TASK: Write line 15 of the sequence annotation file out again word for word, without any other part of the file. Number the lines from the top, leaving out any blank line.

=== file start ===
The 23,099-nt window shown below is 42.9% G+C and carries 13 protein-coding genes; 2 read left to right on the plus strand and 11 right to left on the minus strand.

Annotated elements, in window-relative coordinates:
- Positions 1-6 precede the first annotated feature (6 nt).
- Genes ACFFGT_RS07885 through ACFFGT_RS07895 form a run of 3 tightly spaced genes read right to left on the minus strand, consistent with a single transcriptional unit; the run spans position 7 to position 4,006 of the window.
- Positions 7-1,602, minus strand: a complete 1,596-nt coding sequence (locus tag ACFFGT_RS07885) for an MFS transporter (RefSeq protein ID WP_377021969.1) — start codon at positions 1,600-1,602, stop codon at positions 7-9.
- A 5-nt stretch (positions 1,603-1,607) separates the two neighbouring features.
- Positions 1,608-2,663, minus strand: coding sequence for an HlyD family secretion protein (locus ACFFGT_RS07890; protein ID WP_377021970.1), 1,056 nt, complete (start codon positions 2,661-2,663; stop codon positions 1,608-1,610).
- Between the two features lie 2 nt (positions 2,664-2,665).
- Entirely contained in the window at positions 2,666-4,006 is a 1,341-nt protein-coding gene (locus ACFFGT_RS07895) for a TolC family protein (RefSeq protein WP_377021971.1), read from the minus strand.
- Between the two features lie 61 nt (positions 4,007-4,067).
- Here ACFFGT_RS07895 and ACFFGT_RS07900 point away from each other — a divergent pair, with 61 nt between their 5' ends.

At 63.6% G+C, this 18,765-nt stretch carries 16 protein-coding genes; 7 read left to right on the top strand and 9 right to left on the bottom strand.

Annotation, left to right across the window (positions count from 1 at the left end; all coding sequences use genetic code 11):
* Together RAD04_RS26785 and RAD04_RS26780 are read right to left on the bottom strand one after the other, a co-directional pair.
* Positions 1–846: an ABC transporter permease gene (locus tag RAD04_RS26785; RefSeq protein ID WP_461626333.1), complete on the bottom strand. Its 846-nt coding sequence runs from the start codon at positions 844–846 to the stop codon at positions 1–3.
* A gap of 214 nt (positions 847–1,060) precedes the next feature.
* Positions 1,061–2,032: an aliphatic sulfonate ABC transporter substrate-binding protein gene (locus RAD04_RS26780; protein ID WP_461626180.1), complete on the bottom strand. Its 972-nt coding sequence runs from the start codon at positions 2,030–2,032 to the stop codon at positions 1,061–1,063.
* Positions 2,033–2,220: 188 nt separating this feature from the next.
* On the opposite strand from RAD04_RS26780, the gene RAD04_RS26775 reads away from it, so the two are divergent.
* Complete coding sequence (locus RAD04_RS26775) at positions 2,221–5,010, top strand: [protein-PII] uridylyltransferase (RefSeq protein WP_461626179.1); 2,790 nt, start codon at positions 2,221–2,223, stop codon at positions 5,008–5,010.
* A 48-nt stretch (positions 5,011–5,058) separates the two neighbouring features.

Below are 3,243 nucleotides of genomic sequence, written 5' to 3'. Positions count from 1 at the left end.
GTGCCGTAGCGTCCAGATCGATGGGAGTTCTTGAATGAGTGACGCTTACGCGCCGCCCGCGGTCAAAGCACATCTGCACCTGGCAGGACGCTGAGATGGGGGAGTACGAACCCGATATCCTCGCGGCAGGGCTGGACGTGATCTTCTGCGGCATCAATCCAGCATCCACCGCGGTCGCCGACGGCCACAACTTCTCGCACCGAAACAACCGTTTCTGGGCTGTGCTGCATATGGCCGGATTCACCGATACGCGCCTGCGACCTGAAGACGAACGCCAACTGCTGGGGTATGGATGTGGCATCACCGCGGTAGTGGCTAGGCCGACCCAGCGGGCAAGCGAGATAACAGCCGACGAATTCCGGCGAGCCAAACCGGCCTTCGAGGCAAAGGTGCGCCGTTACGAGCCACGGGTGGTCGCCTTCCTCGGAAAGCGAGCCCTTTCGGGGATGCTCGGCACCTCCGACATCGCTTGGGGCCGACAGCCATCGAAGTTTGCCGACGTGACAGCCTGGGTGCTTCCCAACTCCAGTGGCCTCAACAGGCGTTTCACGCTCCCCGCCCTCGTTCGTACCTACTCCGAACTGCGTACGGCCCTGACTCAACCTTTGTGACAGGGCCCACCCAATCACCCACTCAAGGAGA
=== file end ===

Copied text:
* Positions 1–846: an ABC transporter permease gene (locus tag RAD04_RS26785; RefSeq protein ID WP_461626333.1), complete on the bottom strand. Its 846-nt coding sequence runs from the start codon at positions 844–846 to the stop codon at positions 1–3.